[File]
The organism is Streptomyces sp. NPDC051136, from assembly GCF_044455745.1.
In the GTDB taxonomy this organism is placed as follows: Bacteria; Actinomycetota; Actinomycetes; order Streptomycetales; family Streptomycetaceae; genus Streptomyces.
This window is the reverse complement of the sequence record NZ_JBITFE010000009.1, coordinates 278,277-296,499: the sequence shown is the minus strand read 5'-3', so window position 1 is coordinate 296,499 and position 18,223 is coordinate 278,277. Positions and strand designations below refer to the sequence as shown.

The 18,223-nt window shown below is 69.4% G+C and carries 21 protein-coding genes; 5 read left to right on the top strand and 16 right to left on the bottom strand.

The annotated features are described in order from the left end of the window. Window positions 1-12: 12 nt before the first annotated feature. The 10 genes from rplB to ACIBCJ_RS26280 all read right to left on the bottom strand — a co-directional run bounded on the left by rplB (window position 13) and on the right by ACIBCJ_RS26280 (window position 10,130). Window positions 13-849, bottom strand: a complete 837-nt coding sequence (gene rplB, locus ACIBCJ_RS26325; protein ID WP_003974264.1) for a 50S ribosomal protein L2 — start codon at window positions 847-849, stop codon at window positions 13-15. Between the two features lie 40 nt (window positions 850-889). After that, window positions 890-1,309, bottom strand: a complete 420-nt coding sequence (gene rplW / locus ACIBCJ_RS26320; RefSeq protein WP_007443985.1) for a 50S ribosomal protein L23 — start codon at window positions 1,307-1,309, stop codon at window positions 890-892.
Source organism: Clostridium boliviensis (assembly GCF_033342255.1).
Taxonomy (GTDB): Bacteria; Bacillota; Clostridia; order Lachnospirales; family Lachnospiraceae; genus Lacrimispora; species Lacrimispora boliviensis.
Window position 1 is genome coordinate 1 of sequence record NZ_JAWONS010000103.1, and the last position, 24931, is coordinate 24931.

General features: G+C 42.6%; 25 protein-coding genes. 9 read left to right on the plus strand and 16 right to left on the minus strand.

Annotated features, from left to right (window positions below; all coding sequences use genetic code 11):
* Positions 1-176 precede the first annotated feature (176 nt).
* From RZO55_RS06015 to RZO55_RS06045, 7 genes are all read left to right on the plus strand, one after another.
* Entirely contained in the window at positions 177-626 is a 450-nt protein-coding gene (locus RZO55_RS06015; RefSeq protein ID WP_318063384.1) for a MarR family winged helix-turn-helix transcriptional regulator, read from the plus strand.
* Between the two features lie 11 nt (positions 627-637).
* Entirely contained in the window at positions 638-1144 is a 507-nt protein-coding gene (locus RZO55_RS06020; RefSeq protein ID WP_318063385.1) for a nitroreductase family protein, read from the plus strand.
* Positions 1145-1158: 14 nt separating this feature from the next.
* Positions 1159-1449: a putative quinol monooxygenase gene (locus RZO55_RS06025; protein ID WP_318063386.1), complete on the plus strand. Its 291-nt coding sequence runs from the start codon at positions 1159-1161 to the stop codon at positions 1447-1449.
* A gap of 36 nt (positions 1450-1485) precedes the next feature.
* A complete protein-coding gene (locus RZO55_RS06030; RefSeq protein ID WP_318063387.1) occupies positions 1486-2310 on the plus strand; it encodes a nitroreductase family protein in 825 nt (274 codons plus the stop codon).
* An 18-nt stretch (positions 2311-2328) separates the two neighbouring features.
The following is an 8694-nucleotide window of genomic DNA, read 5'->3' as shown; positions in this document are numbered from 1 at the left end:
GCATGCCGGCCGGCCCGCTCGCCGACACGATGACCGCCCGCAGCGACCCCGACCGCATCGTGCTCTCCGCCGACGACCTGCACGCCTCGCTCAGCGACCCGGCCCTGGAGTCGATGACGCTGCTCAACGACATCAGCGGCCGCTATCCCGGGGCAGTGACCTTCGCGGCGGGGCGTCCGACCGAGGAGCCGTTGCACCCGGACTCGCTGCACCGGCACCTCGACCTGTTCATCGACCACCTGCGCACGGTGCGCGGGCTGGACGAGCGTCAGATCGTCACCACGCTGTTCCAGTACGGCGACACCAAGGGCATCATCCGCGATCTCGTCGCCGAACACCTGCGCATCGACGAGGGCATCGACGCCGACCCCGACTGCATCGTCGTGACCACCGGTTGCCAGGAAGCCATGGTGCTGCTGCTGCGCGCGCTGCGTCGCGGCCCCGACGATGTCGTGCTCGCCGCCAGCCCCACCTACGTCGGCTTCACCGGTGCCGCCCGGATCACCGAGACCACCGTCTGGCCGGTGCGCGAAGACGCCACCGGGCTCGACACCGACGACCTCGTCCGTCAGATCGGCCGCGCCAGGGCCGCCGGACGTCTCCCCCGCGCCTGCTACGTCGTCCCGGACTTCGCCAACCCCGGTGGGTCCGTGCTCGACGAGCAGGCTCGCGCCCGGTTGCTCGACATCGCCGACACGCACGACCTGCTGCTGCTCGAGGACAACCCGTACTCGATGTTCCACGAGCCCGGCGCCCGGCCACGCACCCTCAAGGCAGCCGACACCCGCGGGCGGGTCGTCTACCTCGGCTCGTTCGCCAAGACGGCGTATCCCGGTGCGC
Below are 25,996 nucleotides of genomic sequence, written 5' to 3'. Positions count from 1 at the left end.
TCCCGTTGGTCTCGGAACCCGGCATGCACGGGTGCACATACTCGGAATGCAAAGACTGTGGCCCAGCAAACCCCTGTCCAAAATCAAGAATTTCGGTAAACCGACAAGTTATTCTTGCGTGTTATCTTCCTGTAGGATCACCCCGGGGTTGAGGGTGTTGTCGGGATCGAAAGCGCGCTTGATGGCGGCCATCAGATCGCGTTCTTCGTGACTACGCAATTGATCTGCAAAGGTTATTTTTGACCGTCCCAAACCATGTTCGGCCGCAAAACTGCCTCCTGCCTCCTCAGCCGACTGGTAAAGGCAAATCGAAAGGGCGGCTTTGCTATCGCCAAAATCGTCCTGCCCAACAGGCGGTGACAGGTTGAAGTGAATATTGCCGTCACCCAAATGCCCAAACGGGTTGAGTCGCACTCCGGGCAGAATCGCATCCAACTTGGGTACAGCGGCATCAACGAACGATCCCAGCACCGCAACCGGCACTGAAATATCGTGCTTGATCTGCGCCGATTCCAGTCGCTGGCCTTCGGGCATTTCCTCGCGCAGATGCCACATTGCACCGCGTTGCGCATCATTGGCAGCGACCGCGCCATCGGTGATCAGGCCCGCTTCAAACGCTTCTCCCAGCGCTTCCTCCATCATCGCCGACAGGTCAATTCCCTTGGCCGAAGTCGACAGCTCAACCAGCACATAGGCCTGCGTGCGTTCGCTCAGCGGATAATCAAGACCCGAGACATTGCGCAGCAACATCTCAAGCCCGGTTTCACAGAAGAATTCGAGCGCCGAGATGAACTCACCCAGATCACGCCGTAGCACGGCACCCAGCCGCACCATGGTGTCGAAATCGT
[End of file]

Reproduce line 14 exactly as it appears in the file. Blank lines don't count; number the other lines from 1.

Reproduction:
* Between the two features lie 11 nt (positions 627-637).